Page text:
Well, the Kona SE, otherwise known as the Base AF model, has exactly none of that stuff, leaving me with plenty of time to focus on just how miserable I was when driving it through the gorgeous landscape of Vancouver Island last week. I was rewarded with an “upgrade” to a “small SUV” upon arrival at the Victoria International Airport. When the young man behind the National Car Rental counter said “Hyundai Kona,” I may have actually cackled like a Scooby Doo villain.
You see, Hyundai has unofficially continued their policy of not allowing journalists to test the 147 horsepower, naturally aspirated Kona. We’ve even specifically requested to test the SE and SEL models of the Kona here at TTAC, but Hyundai has thus far refused to send our testers one. (Hyundai barely speaks to me, mostly due to the fact that I once charged, er, a lot of alcohol to my room at a Hyundai press event.)
But the rental car gods had smiled upon me on this day, for I was handed the keys to a 2019 Hyundai Kona SE AWD. As equipped, this rental would have an MSRP of $22,560 USD on the window. My example was built for the Canadian market, so all of the gauges were in metric. However, using my handy Canuckistan-to-Freedom calculator app, I was able to determine that my rental had about 1,300 miles on the clock, and it had no visual flaws.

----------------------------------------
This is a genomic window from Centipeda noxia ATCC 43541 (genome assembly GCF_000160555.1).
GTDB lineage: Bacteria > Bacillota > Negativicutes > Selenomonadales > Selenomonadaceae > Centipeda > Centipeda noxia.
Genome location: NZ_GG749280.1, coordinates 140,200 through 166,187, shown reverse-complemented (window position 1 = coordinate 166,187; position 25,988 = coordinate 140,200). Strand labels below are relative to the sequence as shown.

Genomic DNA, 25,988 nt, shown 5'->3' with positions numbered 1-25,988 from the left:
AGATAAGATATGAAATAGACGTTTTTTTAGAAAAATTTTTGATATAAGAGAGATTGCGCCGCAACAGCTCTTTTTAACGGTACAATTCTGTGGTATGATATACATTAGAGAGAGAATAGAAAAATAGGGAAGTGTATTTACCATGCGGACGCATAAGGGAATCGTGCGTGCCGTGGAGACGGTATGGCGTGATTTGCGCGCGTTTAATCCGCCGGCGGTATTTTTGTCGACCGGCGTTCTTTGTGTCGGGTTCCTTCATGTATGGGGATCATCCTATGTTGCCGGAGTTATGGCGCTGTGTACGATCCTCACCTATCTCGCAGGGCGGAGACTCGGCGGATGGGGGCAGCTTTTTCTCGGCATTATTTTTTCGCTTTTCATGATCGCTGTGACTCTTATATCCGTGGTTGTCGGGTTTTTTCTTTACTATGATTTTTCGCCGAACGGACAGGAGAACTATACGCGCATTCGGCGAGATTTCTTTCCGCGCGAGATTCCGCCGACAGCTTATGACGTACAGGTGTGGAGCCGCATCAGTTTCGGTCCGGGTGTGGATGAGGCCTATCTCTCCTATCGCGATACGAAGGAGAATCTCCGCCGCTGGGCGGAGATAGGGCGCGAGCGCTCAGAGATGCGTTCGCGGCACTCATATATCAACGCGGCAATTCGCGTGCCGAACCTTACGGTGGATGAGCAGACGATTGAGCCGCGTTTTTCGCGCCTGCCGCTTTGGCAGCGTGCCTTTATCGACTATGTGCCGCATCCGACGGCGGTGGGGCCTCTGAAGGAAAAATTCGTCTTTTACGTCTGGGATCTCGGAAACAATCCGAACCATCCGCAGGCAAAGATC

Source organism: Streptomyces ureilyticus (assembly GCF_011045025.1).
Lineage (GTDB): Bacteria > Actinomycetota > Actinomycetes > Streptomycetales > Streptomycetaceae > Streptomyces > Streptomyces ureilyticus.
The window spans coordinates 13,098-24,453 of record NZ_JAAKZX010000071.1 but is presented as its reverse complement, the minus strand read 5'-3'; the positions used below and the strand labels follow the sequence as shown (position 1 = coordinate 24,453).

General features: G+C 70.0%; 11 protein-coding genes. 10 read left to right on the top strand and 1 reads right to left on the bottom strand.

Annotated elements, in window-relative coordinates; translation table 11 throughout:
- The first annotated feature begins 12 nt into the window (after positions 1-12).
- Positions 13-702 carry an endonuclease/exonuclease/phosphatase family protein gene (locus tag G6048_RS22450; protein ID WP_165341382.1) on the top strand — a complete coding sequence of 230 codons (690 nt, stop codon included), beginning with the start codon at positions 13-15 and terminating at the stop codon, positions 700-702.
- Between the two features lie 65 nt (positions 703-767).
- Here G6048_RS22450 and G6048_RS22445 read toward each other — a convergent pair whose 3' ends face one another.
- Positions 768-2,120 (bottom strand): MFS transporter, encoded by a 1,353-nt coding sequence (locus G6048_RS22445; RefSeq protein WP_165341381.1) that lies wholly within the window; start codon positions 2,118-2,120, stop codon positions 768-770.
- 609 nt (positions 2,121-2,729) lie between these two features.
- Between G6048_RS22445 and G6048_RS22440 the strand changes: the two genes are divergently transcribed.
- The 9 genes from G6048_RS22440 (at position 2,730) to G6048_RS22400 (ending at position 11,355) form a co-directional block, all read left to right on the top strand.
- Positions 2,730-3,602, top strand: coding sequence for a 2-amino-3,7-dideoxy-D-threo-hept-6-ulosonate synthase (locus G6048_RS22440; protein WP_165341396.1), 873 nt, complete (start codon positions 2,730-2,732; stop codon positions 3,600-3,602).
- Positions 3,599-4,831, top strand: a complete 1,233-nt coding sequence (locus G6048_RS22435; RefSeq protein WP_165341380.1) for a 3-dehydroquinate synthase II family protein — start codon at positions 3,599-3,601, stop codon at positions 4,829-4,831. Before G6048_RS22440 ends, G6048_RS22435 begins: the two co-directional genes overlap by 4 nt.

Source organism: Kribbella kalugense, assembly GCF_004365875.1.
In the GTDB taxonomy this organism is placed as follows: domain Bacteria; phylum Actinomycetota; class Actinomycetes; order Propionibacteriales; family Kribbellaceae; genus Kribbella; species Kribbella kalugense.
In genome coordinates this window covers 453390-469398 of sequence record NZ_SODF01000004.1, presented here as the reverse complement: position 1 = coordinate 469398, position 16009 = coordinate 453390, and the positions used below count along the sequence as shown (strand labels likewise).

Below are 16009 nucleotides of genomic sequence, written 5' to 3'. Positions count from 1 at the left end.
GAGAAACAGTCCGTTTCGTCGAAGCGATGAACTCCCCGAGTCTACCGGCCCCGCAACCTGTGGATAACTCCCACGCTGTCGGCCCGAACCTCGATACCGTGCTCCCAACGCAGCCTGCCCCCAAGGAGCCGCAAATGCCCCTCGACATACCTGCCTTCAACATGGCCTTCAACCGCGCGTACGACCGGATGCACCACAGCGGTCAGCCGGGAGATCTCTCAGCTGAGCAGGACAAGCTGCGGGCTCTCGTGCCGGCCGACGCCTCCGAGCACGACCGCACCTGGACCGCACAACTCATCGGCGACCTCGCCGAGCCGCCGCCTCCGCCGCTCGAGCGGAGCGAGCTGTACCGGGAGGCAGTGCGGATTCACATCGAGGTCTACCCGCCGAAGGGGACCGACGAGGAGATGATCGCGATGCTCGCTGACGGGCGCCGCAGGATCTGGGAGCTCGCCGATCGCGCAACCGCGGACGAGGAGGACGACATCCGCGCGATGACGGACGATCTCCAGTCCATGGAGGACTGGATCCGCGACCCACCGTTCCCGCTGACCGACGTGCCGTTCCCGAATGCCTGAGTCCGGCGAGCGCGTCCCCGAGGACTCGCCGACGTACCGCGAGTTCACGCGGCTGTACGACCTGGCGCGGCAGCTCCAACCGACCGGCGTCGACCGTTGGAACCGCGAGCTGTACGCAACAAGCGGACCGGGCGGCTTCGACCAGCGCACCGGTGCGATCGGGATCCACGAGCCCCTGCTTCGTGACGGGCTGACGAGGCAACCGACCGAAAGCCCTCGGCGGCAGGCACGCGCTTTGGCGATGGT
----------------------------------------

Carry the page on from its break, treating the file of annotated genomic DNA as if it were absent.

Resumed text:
Of course, the moment I began driving it, several non-visual flaws reared their ugly heads. The Kona is easily the most depressing vehicle I’ve driven since, well, the old Veloster. Good job, Hyundai. Everything about this car screams, “We have more expensive trim levels available, sir — please step this way. It’s only $75 a month more!”
Steering is most comparable to trying to eat pasta after your dentist has numbed your mouth with Novocaine — rarely have I encountered a wheel that provides so little feedback to the driver. One can manipulate the wheel by several degrees in either direction with no discernible effect on the direction of the Kona. The wheel itself is made of the hardest possible plastic, as though it were built for a Power Wheels that’s expected to be abused by preschoolers. Seating is devoid of support, with industrial-grade fabric covering the surfaces. Just look at those HVAC controls. Look at them. Will you just look at them?
The brakes squealed like a B-movie horror actress with the slightest application of pressure. The six-speed automatic transmission reacted to any degree of incline with guttural howls and gasps. The available 132 pound feet of torque generated by the two-liter was remarkably insufficient for even the mildest aggression off the line. Car and Driver somehow managed to get the Kona SE from zero-to-sixty in less than ten seconds (9.2), but I suspect heavy tailwinds and a steep decline were involved. (They also named the Kona to their Top Ten list, so I recommend canceling your subscription.) I don’t like to use the phrase “dangerously slow,” as I once owned a Jetta III, but the Kona SE is close.